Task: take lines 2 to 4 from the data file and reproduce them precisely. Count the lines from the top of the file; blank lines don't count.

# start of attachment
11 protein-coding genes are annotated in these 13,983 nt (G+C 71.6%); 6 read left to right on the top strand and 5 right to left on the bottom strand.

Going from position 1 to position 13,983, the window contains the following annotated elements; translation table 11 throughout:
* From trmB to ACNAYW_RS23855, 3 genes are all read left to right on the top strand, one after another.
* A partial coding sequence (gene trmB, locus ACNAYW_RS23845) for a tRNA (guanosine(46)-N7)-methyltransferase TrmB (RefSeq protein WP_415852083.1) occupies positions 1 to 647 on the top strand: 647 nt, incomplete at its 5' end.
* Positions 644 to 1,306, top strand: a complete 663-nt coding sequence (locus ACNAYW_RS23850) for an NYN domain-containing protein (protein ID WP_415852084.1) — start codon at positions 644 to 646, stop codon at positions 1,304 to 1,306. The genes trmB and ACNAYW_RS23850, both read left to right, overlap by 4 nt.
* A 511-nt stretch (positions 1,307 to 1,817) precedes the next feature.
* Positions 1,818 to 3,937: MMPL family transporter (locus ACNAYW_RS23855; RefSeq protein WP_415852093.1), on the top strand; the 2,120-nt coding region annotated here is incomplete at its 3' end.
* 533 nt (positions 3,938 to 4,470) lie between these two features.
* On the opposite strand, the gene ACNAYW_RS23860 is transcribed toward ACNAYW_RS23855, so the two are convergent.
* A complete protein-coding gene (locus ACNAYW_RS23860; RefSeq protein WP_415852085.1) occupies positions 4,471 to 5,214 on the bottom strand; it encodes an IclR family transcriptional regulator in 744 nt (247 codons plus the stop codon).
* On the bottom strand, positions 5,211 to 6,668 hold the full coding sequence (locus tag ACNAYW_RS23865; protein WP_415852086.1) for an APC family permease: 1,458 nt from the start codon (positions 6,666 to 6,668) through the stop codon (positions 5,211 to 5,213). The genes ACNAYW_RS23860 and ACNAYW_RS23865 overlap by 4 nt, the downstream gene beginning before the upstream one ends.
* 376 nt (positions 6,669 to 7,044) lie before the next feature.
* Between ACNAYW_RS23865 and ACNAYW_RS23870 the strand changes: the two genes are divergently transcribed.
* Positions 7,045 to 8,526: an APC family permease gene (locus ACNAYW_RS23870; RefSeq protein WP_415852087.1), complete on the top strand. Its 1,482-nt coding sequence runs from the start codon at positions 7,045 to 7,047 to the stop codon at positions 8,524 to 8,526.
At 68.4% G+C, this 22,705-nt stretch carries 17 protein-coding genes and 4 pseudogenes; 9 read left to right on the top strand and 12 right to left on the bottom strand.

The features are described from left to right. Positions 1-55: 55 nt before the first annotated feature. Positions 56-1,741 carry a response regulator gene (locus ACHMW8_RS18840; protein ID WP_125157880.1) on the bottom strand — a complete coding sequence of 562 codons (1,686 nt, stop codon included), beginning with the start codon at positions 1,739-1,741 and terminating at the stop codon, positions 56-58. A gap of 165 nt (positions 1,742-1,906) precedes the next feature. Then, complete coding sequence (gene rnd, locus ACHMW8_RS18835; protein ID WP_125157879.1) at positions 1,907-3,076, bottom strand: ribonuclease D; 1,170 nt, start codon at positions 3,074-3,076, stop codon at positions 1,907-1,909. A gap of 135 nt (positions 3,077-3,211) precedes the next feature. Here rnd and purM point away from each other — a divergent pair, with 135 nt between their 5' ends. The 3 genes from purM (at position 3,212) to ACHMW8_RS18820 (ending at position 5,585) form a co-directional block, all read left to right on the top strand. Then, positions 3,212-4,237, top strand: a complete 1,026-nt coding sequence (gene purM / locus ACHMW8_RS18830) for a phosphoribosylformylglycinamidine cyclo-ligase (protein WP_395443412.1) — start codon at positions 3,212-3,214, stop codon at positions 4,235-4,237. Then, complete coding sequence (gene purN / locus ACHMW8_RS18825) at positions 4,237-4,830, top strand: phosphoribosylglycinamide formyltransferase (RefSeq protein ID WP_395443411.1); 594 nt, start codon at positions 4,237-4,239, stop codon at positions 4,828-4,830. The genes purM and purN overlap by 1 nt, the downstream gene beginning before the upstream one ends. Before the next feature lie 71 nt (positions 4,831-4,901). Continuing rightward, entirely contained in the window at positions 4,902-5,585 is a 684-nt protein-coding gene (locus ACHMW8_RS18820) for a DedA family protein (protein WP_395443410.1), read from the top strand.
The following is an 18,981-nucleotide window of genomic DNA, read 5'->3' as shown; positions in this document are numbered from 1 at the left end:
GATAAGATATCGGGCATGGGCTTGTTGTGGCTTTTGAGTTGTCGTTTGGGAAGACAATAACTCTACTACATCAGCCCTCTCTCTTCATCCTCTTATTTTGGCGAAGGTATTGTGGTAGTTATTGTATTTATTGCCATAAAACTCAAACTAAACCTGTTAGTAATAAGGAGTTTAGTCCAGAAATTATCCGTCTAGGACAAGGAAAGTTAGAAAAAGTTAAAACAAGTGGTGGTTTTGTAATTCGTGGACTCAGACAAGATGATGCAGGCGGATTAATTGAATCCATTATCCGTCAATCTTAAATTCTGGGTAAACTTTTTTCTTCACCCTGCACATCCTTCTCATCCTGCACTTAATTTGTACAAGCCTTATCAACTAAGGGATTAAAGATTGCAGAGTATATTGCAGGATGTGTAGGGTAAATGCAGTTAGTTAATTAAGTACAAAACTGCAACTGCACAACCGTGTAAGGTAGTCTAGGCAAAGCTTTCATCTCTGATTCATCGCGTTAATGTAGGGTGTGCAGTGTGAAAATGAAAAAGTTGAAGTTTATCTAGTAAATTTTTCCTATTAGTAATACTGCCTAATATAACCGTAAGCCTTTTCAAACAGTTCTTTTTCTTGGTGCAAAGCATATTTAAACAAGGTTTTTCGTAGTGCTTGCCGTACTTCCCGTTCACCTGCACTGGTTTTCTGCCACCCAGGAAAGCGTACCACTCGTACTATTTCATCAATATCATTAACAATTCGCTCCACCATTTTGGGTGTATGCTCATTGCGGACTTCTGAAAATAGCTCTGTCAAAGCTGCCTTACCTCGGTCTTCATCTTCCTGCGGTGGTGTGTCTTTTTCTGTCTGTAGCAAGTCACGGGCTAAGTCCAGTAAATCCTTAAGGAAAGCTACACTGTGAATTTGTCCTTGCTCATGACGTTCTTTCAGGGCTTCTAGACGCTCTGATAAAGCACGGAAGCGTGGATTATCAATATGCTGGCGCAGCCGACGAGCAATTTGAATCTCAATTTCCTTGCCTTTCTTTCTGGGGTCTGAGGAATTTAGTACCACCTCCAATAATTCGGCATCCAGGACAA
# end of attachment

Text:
Going from position 1 to position 13,983, the window contains the following annotated elements; translation table 11 throughout:
* From trmB to ACNAYW_RS23855, 3 genes are all read left to right on the top strand, one after another.
* A partial coding sequence (gene trmB, locus ACNAYW_RS23845) for a tRNA (guanosine(46)-N7)-methyltransferase TrmB (RefSeq protein WP_415852083.1) occupies positions 1 to 647 on the top strand: 647 nt, incomplete at its 5' end.